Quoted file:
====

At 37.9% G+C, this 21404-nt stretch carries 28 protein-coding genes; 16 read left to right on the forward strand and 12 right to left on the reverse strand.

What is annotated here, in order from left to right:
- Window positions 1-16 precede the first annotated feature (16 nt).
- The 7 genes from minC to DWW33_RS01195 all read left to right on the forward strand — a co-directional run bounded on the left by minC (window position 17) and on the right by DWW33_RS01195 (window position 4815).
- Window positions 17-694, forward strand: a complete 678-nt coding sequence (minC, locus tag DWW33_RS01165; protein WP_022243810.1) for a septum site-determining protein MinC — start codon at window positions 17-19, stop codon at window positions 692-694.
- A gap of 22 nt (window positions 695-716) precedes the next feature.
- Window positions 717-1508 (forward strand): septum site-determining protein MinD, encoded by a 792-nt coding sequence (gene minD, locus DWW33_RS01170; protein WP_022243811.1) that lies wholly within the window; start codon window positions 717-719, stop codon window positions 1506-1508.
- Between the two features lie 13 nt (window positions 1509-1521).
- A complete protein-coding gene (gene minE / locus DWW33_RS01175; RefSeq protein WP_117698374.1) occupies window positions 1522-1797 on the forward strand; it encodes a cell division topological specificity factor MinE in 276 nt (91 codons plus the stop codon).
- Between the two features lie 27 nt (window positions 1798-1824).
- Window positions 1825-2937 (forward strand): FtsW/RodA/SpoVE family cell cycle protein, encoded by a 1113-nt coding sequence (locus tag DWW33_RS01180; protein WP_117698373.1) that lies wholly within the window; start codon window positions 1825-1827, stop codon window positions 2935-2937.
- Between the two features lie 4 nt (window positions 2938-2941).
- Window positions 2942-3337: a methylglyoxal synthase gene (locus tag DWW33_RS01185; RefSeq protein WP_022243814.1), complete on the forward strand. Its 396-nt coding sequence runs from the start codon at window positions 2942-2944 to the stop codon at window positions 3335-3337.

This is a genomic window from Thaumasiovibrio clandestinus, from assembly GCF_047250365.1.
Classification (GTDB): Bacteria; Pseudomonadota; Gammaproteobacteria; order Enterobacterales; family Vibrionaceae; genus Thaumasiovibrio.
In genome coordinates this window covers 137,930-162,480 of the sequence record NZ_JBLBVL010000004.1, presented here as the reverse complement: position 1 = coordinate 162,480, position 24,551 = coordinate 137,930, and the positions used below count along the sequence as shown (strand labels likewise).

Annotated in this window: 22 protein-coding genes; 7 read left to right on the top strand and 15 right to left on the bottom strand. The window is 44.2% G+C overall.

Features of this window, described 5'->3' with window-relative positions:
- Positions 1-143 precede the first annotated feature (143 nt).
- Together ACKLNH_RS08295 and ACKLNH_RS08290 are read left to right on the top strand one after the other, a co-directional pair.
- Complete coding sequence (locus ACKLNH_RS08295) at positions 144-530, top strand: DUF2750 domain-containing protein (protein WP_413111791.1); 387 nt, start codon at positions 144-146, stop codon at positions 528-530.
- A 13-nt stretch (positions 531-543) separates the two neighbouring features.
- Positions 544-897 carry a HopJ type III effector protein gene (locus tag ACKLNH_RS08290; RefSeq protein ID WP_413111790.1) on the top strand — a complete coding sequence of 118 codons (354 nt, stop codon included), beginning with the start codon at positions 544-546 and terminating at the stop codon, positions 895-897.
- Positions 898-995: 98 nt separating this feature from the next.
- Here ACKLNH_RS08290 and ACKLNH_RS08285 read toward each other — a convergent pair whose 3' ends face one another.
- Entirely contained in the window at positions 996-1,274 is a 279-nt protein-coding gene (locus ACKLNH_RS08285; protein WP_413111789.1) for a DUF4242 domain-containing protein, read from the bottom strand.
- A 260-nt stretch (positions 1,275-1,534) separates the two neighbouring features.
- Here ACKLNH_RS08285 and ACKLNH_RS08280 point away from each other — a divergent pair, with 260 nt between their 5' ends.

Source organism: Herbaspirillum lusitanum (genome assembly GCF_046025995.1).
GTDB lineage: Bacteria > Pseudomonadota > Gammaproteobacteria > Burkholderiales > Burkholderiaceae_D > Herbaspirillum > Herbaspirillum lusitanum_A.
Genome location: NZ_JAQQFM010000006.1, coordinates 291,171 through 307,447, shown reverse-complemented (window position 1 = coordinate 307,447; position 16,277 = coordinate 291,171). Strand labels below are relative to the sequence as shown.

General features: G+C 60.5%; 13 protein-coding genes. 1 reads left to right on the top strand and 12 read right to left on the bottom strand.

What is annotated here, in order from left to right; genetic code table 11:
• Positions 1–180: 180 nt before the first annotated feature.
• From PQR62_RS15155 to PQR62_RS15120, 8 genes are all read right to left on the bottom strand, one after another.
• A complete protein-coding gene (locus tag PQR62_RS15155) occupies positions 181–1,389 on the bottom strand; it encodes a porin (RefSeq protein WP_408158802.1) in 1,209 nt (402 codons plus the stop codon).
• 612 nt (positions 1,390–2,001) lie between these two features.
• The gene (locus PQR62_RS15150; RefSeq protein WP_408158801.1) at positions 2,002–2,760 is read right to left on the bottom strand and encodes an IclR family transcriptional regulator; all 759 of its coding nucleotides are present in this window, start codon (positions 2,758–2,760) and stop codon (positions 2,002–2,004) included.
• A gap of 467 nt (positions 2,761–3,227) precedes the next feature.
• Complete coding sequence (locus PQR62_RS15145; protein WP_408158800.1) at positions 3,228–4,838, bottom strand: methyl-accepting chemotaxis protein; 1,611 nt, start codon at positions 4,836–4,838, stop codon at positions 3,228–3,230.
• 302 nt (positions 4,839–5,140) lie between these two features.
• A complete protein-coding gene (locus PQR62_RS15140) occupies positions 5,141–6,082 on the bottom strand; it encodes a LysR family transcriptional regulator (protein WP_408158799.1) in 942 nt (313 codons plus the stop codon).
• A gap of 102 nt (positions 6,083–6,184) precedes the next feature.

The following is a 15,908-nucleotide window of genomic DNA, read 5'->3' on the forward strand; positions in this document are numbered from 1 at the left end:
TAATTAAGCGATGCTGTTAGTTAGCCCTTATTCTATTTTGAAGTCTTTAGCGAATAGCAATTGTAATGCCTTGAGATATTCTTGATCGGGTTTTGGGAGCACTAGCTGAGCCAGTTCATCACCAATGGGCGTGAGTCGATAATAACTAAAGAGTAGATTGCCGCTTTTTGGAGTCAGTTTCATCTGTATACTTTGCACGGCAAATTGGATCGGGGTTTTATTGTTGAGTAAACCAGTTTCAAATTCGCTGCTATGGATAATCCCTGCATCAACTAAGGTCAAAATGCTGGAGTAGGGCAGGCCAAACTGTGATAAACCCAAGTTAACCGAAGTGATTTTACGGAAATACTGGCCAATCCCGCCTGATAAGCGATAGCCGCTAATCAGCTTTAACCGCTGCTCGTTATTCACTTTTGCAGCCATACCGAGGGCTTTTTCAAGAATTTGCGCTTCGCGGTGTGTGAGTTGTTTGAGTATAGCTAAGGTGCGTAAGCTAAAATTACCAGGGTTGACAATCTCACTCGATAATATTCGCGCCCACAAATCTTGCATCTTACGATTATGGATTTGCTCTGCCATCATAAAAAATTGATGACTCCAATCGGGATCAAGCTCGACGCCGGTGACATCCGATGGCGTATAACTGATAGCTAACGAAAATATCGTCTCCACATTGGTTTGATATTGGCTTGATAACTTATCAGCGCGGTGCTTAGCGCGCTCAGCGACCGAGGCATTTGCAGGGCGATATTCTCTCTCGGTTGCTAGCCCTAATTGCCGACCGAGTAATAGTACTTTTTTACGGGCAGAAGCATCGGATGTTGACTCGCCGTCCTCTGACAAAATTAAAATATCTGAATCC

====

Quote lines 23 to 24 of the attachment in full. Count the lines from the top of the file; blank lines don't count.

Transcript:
- Positions 544-897 carry a HopJ type III effector protein gene (locus tag ACKLNH_RS08290; RefSeq protein ID WP_413111790.1) on the top strand — a complete coding sequence of 118 codons (354 nt, stop codon included), beginning with the start codon at positions 544-546 and terminating at the stop codon, positions 895-897.
- Positions 898-995: 98 nt separating this feature from the next.